I just returned from a week in a third world country. Which one? New Orleans. 

I volunteered to go to help gut homes. My gut said, “Go.” Last November the New Orleans’ St. Charles Avenue Presbyterian Church launched a mission of rebuilding, I’m not Presbyterian, but I’m married to one. They call their program RHINO (Rebuilding Hope in New Orleans). This is one RHINO worth standing behind. All manner of faiths and compassion are welcome.

RHINO brings in volunteer teams for a week, houses, feeds and arms them with tools for hand-to-hand combat. Teams of up to 40 are bunked in the church’s education building, a large, stately New Orleans home located in the dry and secure “sliver by the river.” (The sliver, mostly upscale neighborhoods, is the New Orleans’ high ground.) To date, RHINO has gutted 55 houses. Their 200-home waiting list continues to expand.   

My week was one of the smallest teams. Regardless, we gutted two houses in four days. No doubt not all of the estimated 200,000 flooded New Orleans’ homes are salvageable. Okay, make it 150,000. Do the math. There’s both a shortage of volunteers and paid workers. The volunteer shortage relates to “Katrina fatigue,” according to a recent national survey. The worker shortage relates to a lack of housing.  

Our first house’s only distinguishing characteristics were the spray-painted National Guard data — date inspected, Guard unit, and the number zero, as in zero bodies found — and the flood elevation line still visible after four months. The young family fled Katrina, taking little with them. Like everyone, they thought they’d be returning in a few days. As for the levees, we often heard, “We always thought we had it under control.”

Inside, mold, unknown fluids and fumes assaulted the senses. New Orleans’ new motto might be, “New Orleans, City of Mold by the Mighty Mississippi.” Growing up in that old farmhouse in Indiana, I probably slept with mold. Regardless, my mask went on instantly. We opened as many warped windows as we could jimmy, breaking a few on purpose. Air circulation was essential. Next we removed everything, bolted down or otherwise, including toilets. Any kind of glass, metal or plastic container still sat with stagnated floodwater. “Yuk”, was a common exclamation.

Spotting a dirty nickel I facetiously asked, “If I find a nickel, can I keep it?” A volunteer pastor working next to me, dryly remarked, “Just let me step away so the lightning doesn’t strike me.” 

Emptying the house took one day, creating two very large trash piles in the street. Disposal trucks trolled the streets looking for business, and the piles soon disappeared. Where did the trash go?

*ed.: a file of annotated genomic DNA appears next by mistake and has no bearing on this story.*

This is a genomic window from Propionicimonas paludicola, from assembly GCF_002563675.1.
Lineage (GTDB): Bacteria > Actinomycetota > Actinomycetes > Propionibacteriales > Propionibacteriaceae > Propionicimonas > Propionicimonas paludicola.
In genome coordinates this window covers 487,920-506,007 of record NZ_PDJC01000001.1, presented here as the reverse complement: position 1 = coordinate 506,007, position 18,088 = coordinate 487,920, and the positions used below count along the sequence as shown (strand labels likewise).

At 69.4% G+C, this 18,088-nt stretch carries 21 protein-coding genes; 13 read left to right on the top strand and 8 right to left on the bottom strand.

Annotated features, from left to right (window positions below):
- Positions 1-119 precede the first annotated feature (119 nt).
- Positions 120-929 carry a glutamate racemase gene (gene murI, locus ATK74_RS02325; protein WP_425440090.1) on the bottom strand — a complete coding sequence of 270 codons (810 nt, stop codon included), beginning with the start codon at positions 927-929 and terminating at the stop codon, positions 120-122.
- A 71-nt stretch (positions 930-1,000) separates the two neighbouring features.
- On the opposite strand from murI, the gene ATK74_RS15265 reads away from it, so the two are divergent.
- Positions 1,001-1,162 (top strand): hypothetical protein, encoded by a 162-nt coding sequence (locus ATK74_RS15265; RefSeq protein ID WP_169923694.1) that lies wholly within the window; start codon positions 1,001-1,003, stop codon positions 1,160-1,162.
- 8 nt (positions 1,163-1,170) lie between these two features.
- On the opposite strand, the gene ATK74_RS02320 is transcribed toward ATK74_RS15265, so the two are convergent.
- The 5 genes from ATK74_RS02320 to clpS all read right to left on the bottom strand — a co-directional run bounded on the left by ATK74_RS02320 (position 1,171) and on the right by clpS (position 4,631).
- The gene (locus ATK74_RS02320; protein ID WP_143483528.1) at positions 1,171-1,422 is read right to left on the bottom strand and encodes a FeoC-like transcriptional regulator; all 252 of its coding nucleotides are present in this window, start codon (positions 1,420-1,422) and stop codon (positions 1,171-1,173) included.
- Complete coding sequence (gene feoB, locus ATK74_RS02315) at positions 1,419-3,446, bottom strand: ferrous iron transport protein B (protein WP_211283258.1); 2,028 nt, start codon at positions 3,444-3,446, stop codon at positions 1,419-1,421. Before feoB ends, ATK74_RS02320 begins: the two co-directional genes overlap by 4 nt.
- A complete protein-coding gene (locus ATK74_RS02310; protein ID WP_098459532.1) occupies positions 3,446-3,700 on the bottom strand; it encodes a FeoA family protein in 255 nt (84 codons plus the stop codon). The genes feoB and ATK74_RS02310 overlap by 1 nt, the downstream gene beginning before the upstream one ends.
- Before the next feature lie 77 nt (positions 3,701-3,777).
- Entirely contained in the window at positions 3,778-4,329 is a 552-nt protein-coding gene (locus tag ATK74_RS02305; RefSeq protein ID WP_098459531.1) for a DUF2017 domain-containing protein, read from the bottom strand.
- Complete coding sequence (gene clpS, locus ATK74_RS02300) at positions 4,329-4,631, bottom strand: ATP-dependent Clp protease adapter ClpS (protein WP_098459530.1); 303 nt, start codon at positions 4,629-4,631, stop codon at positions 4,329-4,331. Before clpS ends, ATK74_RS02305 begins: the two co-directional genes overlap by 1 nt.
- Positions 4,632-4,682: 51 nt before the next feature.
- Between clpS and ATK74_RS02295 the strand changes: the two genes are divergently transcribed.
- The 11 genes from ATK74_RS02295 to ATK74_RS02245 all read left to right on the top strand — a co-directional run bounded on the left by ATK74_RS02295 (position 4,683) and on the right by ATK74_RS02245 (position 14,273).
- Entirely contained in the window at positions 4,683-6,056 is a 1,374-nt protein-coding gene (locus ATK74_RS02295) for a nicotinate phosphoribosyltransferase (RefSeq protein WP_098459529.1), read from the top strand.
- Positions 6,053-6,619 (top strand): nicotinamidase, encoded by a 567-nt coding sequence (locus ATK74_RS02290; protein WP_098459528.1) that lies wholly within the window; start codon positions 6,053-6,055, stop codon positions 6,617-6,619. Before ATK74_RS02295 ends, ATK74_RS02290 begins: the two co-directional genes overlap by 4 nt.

The second day we removed all paneling, door frames and dry walls, creating a third pile. In New Orleans, dry wall is a misnomer. 

The third day I arrived at the site with two left-handed gloves. Fortunately RHINO had ample backup supplies. 

Our second house, framed by brick, had an adjoining street ironically named, “Camelot.” The 40-year-old owner had cleared out the furniture and most of the dry wall, then suffered a heart attack and lay incapacitated in one of the only two open hospitals.   

On Wednesday night I was rudely awakened by the most powerful lightning storm I’d ever experienced. The next day we learned that three tornados, each 150 yards wide with hurricane category 3 winds, took out some buildings previously unscathed by Katrina. 

After a few weeks of operation, the RHINO coordinators sensed that five days of gutting was too much to ask of mostly out-of-shape volunteers. Good call, because by Thursday, vigor, vim’s twin, had gone AWOL, though our spunky spirits labored on. 

At the day’s end I never knew a shower to be so welcome — and a glass of milk. A ceremonial burning of the stained clothes seemed appropriate. 

Friday was devoted to bodily recovery and a guided tour of the city. Seeing is believing: Endless ghost streets and neighborhoods, street lights and stop lights still mostly inoperable, and dead Magnolia trees. While the devastation predominantly impacted middle to lower income housing, Katrina was an equal opportunity destroyer. Ritzy neighborhoods not in the “sliver by the river” also sat empty and gutted. 

Everywhere stood yard signs of resiliency: “I’m Coming Home, I Will Rebuild, I Am New Orleans,” “We’re Home,” and “No Bulldozing. Save Our Neighborhood.” Signs of challenges to reopening businesses: Burger King promised hires a $250 bonus every two weeks, and Popeyes offered $9 an hour in a state with no minimum wage. A New Orleans credo — “When life gives you lemons, make daiquiris.” A young couple on why they returned — for the “Joie de vivre.” 

Before flying home on Saturday, I drove an hour east to the Mississippi coast heading for the gulf town of Waveland. Waveland was blown off the map; literally, leaving only ravaged trees and concrete slabs. On the slab of what once was a Catholic church perched this defiant sign, “Katrina was big, but God is bigger.”

To my fellow teammates: Two Toms, a John and a Don from the Lewisville, Texas First Presbyterian Church, and the nothing-could-be-finer ladies from South Carolina, Margaret, Laura and Debbie — it was a pleasure, even while the task wasn’t. Salute. We all would have preferred rebuilding, but gutting is the critical step. We returned home knowing our efforts meant hope for two families. 

Each evening I sat on my host home’s expansive porch, watching life crawl back to normal, at least in the “sliver by the river.” The St. Charles Church bell tolled hourly. With apologies to Papa Hemingway, I thought of his classic, “For Whom The Bell Tolls.” It tolls for this upscale neighborhood, and it tolls for all of New Orleans. Meanwhile, around the country the tolls grow fainter and fainter. 

The next hurricane season begins in a little over three months.

Keith Frohreich, a Cass County native, resides in Los Angeles. 

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